In the Technology Lab for Seniors, User Adoption Doesn’t Matter

Seriously – are people aging? Rant on. Yesterday's WSJ article on technology was so Groundhog Day. But it must have shocked the Wall Street Journal reader – 72 million Americans will be 65 and older by 2030!  Well, actually, those are the Wall Street Journal readers: average age of 57 today – who will be 73 by 2030. So we’re not talking about Grandma, sports fans. The excitement? Technologies for a concept called 'Aging in Place.'  Well, maybe it’s not all that new. Scientists at universities – where else – are 'sparked on a quest' to research technologies to help people get help in their homes if they fall, since  it turns out that 1 in 3 seniors age 65 fall each year.  Actually, when it comes to falling and injury like hip fracture, it’s those WSJ readers who will be over the age of 75 by 2030 who will be at risk of falling. They want alternatives to 'wearable alarms' and web cameras – which, according to the article, are so…yesterday.  The 'new' technology incorporates – get ready – radar (Villanova research), motion sensors, and cameras. Ah, but really, it looks like they were all around, yesterday.

Who knew that wearable was over? Certainly not the resellers in the $1 billion+ PERS market – they understandably think they have something of a cash cow of recurring revenue – with one-time charges plus monthlies that can last several years at least.  Not for the Health Datapalooza attendees – just getting their companies into gear to actually do something with all of those transmitted terabytes – see Jonathan Bush and the cutely-named athenahealth. See Intel Lab’s We the Data. (I love that title!) And definitely not the younger set, since wearable just became cooler still, see the Apple Developer conference. See CES and beyond – those include fitness gadgets, smart phones, and Apple and Samsung watches-to-be which will measure health this-and-that.

Sensors in a senior’s home – been there, done that.  This category has been around for nearly a decade (see QuietCare launch) – and that doesn’t count the $13 billion home security market, where we the people (or our security service providers) have been watching our driveways for decades. But despite the Colorado, Villanova, and Missouri research – which can be added to multiple research projects in age labs far and wide – sensors for home monitoring of seniors in independent living never did see a groundswell of adoption.  Why do senior-focused home monitoring companies (radar, thermal, optical or otherwise) end up including or partnering with a PERS provider? Is it because George – or Mary -- may walk out of the radar-enabled apartment into the garden – and even down the block?  Or get into a car and drive away?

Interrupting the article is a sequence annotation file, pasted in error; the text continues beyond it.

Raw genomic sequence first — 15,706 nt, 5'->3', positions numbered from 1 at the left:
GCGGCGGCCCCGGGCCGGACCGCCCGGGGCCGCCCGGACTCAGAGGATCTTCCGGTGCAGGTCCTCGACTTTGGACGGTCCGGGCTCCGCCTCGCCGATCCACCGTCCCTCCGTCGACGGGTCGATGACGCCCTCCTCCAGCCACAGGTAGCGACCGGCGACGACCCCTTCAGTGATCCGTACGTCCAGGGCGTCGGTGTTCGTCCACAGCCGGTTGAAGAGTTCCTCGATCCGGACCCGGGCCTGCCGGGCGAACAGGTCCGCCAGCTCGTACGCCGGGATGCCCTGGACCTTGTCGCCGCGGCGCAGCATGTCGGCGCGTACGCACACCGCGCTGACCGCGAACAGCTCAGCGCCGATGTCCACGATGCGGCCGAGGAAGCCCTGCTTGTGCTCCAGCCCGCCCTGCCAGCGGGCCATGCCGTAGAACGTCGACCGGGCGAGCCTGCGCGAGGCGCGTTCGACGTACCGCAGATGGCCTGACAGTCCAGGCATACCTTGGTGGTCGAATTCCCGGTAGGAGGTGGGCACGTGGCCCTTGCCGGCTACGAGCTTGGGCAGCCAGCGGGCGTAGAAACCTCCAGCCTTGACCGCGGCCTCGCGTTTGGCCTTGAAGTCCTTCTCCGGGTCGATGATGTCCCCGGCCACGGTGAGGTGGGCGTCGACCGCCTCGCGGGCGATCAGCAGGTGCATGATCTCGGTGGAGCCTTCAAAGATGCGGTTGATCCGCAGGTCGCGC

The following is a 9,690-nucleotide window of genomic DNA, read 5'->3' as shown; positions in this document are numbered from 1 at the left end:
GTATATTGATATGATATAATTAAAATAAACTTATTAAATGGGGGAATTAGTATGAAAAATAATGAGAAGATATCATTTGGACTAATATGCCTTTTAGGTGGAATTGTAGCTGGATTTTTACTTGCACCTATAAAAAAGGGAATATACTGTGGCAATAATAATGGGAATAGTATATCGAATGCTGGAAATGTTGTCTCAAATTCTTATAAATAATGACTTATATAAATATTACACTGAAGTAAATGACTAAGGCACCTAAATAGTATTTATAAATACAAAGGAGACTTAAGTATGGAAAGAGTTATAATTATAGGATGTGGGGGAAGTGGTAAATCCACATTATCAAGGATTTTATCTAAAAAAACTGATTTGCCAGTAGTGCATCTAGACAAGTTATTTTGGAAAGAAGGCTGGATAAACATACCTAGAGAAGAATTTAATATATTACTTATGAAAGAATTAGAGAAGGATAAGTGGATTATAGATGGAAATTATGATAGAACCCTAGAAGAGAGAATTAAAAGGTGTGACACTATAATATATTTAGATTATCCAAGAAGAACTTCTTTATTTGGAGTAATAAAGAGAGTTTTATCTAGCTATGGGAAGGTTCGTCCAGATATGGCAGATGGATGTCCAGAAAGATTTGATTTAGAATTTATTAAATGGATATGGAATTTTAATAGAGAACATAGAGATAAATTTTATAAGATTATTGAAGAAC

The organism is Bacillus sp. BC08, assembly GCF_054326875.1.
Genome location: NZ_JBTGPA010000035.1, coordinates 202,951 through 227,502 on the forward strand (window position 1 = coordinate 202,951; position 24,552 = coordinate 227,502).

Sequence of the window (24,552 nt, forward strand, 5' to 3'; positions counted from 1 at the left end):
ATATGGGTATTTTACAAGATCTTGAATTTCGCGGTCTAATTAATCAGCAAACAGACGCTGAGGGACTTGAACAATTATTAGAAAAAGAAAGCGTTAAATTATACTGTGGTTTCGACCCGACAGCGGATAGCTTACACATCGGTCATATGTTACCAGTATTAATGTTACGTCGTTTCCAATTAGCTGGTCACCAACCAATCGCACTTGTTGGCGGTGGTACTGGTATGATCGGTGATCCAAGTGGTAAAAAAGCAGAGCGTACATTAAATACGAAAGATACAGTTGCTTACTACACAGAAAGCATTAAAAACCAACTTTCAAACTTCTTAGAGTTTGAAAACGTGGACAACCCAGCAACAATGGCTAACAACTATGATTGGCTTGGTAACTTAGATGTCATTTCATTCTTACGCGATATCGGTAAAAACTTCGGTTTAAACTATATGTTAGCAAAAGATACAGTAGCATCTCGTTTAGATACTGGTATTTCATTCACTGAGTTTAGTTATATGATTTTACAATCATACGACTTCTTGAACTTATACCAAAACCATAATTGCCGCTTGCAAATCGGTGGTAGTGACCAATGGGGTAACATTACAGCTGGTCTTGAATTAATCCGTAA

Monitor the person or the place? Wait, who used that phrase?  Actually, you might have read it on this site in 2009.  That’s a major dilemma for this industry, which must rely on the most limited and infrequent statistical samples of which seniors who are at risk for falls actually use any technologies at all. So if 1 in 3 people older than 65 are falling each year, what do they do after the fall?  Will they buy sensors? Now back to another variant of this 'news' story, when a writer inquired of the nurse, Kelly Nestor, from the radar project: Did she knew of any studies that have demonstrated a tangible benefit to the people who have used these devices? Nestor seemed rather surprised. "I don't know if there have been any qualitative studies that have been done about that at all, in terms of the elderly population." Or quantitative. Rant off.

I agree and it will contiinue... at least, for a little while

Laurie,

As is the case most all the time, I agree with you. Companies, researchers, et al are bent on finding something that sticks in the market. But, they don't seem to understand that people don't want what they are selling. Mainly, in my humble opinion, because they approach the problem entirely wrong. Sadly this is true and will probably stay true for a while. Instead of making products they *want* people to buy, they should start figuring out how to create technology products that will integrate with their lives.

The good news is I think there is going to come a time in the near future where enough people outside of the 'normal' channels of research, creation and manufacturing of products are going to get involved. They're going to come to the game with technology that already exists in other forms and reuse it to create products that make sense.

I've already seen this approach in a few products from overseas and I think it is going to start happening here, too. In the case of older people who are looking for ways to increase their quality of life and stay at home longer, I think we should keep our eyes on places like Kickstarter... they are great places for disruption to begin.

Future of in-home technology

Laura, after such a strong (and rightful) critique and having knowing that in 2030 it will not be enough human professional caregivers to support all elderly, what direction of technology for senior care could you foreseen?

I believe in technology support for care

I believe that the care gap will be underpinned with useful technologies.

What I am tired of are university research projects that are not commercialized into viable product offerings, researchers that are pleased to do the research but that's the end of their role in terms of deployment, and organizations with 'Age' in their title or mission not promoting partnerships that would drive down cost and drive up utility of offerings, and follow their advocacy with strong promotion of utilization.

Hope that clarifies.

Laurie

 

Laurie, Thank you for your answer!

I completely agree with your position.

Where do I click LIKE and TOTALLY agree?

Laurie,
As always - your rant is spot on. Rant on!

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